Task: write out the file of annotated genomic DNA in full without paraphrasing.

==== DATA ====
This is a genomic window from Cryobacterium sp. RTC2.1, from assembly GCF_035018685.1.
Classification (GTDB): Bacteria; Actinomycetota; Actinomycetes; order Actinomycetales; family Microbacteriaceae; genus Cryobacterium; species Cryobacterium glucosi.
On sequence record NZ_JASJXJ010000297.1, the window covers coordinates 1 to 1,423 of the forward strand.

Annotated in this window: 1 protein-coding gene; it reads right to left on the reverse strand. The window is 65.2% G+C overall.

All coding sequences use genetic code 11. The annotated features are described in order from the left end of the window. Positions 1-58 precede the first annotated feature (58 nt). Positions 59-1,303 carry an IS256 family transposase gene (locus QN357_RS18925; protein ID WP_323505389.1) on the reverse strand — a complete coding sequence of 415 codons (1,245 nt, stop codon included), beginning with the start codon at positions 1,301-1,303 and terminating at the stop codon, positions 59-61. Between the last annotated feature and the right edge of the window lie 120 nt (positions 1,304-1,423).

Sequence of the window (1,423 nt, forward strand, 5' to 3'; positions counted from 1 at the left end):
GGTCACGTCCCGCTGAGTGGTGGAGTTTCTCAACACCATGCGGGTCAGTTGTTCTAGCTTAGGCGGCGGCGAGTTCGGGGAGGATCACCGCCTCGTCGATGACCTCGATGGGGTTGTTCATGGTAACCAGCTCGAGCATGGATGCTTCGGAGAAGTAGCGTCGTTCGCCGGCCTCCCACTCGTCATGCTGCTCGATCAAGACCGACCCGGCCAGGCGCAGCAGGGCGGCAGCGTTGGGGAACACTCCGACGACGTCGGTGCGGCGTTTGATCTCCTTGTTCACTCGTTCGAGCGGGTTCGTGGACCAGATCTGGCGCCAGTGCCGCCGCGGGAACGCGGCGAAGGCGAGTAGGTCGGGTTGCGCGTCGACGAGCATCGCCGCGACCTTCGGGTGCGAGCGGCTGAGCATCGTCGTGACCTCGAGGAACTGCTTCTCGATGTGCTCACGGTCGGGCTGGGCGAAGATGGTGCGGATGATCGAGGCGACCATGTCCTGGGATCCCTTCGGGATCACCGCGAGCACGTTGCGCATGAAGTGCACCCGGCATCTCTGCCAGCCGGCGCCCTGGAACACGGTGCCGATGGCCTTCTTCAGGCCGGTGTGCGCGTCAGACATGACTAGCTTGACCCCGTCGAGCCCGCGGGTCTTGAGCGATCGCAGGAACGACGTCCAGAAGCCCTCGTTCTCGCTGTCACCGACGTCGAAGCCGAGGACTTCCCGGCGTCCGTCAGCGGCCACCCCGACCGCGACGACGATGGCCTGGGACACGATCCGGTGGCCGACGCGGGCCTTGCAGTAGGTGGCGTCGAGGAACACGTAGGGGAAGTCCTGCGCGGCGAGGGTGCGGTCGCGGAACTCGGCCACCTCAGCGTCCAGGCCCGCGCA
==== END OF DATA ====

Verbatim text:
This is a genomic window from Cryobacterium sp. RTC2.1, from assembly GCF_035018685.1.
Classification (GTDB): Bacteria; Actinomycetota; Actinomycetes; order Actinomycetales; family Microbacteriaceae; genus Cryobacterium; species Cryobacterium glucosi.
On sequence record NZ_JASJXJ010000297.1, the window covers coordinates 1 to 1,423 of the forward strand.

Annotated in this window: 1 protein-coding gene; it reads right to left on the reverse strand. The window is 65.2% G+C overall.

All coding sequences use genetic code 11. The annotated features are described in order from the left end of the window. Positions 1-58 precede the first annotated feature (58 nt). Positions 59-1,303 carry an IS256 family transposase gene (locus QN357_RS18925; protein ID WP_323505389.1) on the reverse strand — a complete coding sequence of 415 codons (1,245 nt, stop codon included), beginning with the start codon at positions 1,301-1,303 and terminating at the stop codon, positions 59-61. Between the last annotated feature and the right edge of the window lie 120 nt (positions 1,304-1,423).

Sequence of the window (1,423 nt, forward strand, 5' to 3'; positions counted from 1 at the left end):
GGTCACGTCCCGCTGAGTGGTGGAGTTTCTCAACACCATGCGGGTCAGTTGTTCTAGCTTAGGCGGCGGCGAGTTCGGGGAGGATCACCGCCTCGTCGATGACCTCGATGGGGTTGTTCATGGTAACCAGCTCGAGCATGGATGCTTCGGAGAAGTAGCGTCGTTCGCCGGCCTCCCACTCGTCATGCTGCTCGATCAAGACCGACCCGGCCAGGCGCAGCAGGGCGGCAGCGTTGGGGAACACTCCGACGACGTCGGTGCGGCGTTTGATCTCCTTGTTCACTCGTTCGAGCGGGTTCGTGGACCAGATCTGGCGCCAGTGCCGCCGCGGGAACGCGGCGAAGGCGAGTAGGTCGGGTTGCGCGTCGACGAGCATCGCCGCGACCTTCGGGTGCGAGCGGCTGAGCATCGTCGTGACCTCGAGGAACTGCTTCTCGATGTGCTCACGGTCGGGCTGGGCGAAGATGGTGCGGATGATCGAGGCGACCATGTCCTGGGATCCCTTCGGGATCACCGCGAGCACGTTGCGCATGAAGTGCACCCGGCATCTCTGCCAGCCGGCGCCCTGGAACACGGTGCCGATGGCCTTCTTCAGGCCGGTGTGCGCGTCAGACATGACTAGCTTGACCCCGTCGAGCCCGCGGGTCTTGAGCGATCGCAGGAACGACGTCCAGAAGCCCTCGTTCTCGCTGTCACCGACGTCGAAGCCGAGGACTTCCCGGCGTCCGTCAGCGGCCACCCCGACCGCGACGACGATGGCCTGGGACACGATCCGGTGGCCGACGCGGGCCTTGCAGTAGGTGGCGTCGAGGAACACGTAGGGGAAGTCCTGCGCGGCGAGGGTGCGGTCGCGGAACTCGGCCACCTCAGCGTCCAGGCCCGCGCA